The Beautiful Exit - The 4 times saying Goodbye is better than keeping the ARR

Updated: Mar 7


At Upturn, we like to help B2B SaaS focus on healthy, value-driven client relationships and we've seen these relationships work beautifully to help companies like yours scale sustainable growth. Sometimes though, things don't go as planned. Maybe there was a poorly targeted sale to the wrong client. Maybe the client ran out of resources during deployment and the platform is only partially implemented. In some cases, the platform really was vaporware. Yup, I went there.


It's all OK. This situations are fixable for everyone's benefit (sidenote: please, stop selling vaporware) but it's time to have a heart to heart with your Client teams about who you are serving and why. Then, you'll need a framework to shift your company objectives (OKRs anyone?) in a way that motivates your teams to achieve the results you need for growth.


Sometimes, in order to achieve the growth you need, you'll need to walk away from toxic client relationships, and the associated revenue. While this is clearly very hard in young SaaS companies and not the outcome anyone wants, it remains among the most strategic tactics you can lead for your company, and your growth.


In 2002, several very smart Finnish researchers wrote about gracefully exiting a business relationship. (read the abstract). Of particular note, they theorized that

"the dissolution of a business relationship can be desirable, freeing badly deployed resources, as indicated by the customer portfolio approach".


Seems legit, right?


By the same token, they also theorized that "dissolving a business relationship can be harmful, involving costly legal disputes and the loss of company reputation".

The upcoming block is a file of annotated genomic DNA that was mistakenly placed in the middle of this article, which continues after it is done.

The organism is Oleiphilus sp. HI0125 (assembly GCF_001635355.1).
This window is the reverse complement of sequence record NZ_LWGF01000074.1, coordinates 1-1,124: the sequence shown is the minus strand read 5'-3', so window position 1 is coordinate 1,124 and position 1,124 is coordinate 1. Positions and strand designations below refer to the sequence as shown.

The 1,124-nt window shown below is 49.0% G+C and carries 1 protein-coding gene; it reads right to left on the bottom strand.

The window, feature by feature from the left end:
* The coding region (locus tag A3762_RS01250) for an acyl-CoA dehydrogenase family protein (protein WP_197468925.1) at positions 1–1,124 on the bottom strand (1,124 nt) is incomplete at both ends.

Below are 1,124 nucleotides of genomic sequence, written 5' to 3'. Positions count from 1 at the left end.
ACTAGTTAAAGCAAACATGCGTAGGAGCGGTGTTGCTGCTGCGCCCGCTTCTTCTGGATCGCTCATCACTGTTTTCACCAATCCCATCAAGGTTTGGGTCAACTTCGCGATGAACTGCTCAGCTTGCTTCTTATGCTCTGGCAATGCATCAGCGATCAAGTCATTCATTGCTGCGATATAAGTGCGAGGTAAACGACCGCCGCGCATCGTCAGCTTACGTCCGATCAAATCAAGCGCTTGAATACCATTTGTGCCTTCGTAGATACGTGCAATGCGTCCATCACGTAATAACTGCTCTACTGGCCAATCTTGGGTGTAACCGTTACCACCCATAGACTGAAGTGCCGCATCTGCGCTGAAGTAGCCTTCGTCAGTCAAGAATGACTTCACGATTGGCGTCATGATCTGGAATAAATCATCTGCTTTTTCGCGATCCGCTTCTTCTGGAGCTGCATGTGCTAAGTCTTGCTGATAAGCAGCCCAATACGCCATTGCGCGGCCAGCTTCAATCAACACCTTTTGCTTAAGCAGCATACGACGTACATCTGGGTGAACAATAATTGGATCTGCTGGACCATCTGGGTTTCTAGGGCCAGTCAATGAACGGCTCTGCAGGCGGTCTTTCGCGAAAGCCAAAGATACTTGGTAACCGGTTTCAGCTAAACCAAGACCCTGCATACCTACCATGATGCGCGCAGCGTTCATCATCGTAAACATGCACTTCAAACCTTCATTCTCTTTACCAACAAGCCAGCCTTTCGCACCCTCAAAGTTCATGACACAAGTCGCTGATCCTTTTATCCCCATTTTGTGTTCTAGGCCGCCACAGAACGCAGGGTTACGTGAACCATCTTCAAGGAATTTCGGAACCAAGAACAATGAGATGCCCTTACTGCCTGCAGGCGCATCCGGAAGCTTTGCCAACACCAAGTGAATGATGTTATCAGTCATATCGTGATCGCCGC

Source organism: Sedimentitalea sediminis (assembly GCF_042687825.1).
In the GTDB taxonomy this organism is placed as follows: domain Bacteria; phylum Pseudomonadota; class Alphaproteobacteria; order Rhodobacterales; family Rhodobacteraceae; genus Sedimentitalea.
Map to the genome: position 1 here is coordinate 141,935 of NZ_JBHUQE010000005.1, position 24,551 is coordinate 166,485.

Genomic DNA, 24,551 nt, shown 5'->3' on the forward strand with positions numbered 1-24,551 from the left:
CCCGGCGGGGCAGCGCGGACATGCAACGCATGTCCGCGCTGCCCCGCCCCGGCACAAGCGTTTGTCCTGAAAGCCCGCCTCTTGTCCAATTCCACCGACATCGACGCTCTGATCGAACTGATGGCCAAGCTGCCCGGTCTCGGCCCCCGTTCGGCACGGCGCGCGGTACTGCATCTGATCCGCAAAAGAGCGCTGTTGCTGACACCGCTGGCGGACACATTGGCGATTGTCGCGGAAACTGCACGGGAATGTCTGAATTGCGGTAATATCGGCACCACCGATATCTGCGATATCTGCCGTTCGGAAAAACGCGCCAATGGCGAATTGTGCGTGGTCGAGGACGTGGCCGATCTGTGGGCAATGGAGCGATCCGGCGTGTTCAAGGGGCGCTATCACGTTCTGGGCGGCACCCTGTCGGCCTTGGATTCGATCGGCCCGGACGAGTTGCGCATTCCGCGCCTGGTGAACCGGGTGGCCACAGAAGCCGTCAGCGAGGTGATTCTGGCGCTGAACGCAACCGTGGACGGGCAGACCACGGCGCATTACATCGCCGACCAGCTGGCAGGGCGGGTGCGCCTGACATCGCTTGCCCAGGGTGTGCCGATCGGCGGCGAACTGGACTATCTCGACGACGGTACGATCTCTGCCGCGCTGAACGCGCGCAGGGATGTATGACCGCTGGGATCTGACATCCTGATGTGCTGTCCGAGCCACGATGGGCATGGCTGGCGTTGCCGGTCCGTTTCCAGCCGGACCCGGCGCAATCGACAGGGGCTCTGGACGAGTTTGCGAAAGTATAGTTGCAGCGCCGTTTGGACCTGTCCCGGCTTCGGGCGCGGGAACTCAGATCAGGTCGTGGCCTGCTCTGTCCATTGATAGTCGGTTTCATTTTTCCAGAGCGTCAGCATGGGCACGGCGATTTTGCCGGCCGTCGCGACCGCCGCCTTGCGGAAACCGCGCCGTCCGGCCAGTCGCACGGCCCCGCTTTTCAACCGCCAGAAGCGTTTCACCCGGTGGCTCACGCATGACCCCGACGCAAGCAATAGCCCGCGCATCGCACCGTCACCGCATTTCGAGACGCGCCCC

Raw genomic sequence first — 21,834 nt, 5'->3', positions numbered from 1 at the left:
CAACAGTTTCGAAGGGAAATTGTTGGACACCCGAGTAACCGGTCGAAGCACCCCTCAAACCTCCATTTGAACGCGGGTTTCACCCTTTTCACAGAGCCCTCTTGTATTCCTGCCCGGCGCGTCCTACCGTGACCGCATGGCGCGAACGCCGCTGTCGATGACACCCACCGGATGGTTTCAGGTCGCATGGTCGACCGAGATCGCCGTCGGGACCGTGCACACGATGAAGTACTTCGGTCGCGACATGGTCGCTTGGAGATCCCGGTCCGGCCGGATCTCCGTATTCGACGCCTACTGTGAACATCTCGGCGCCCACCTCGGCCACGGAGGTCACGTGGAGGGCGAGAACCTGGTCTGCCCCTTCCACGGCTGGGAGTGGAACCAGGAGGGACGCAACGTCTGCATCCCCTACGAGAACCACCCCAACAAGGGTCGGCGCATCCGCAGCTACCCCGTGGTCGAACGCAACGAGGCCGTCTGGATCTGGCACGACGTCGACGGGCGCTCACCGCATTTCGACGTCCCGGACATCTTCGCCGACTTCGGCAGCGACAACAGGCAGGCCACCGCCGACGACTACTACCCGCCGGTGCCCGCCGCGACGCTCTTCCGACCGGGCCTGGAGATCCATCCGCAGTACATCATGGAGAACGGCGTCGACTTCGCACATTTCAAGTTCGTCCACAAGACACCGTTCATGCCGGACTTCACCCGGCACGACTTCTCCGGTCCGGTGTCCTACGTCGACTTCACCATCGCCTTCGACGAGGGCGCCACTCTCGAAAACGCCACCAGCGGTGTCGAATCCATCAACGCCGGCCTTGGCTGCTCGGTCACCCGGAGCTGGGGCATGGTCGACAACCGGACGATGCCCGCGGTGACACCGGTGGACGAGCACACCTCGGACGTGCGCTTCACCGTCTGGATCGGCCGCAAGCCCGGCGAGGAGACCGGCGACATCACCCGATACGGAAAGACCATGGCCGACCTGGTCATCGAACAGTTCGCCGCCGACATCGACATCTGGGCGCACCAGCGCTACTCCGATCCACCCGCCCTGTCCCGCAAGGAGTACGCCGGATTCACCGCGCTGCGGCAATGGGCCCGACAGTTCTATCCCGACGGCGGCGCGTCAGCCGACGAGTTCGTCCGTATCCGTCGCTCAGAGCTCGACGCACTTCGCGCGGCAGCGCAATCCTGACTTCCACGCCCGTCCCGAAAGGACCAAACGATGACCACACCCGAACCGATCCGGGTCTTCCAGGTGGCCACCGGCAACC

Uh oh. So.........should you ever consider 'firing' a client? Yes, but for the right reasons and in the right way. Far too often B2B SaaS stays stuck in unhealthy, abusive relationships with a few 'key' Clients. Here's the thing: Few objectives are more important to your Board than growing YoY ARR/MRR but these unsuccessful client relationships are directly impacting your ability to serve a broader market, and the rest of the client base.


Want to know the first thing that happens when you end these kinds of relationships? Resources and capital are no longer tied to maintaining one or two problematic clients who will NEVER buy more from you. If that's not enough motivation, here are four (4) reasons you should consider 'firing' a client as an important Growth Strategy:

  1. Freeing up resources to develop a sustainable product roadmap that isn't only about one customer. You know the one - the BIG client that pays more than anyone else and abuses the heck out of your teams, your product roadmap, and their relationship with the CEO who 'sold' them the product. Look, if you want to be a custom development shop, by all means, continue to be that at the risk of losing the 30 other customers who need your product exactly as it is. It is your choice, adjust your business strategy accordingly and please, stop talking about your plug and play platform when you're really just Client X's hired hand.

  2. Because you need an actual product roadmap. The Product Officer is probably going to balk and give you 10 reasons why s/he can't product a roadmap but the truth is that you need a product strategy and clients need to be a part of what is being built because after all, what are you building, if it is not for clients? When your dev teams are in constant firefighter mode EX: 'fix this' or 'move that blue button 3 pixels up the screen' for the biggest ARR client, you'll never have a product strategy and you'll always have a 'me too' product. Without a roadmap framework, you will likely also inherit an incredibly large backlog of requests in Support that are really just.......enhancements. Stop talking about it and actually build the roadmap.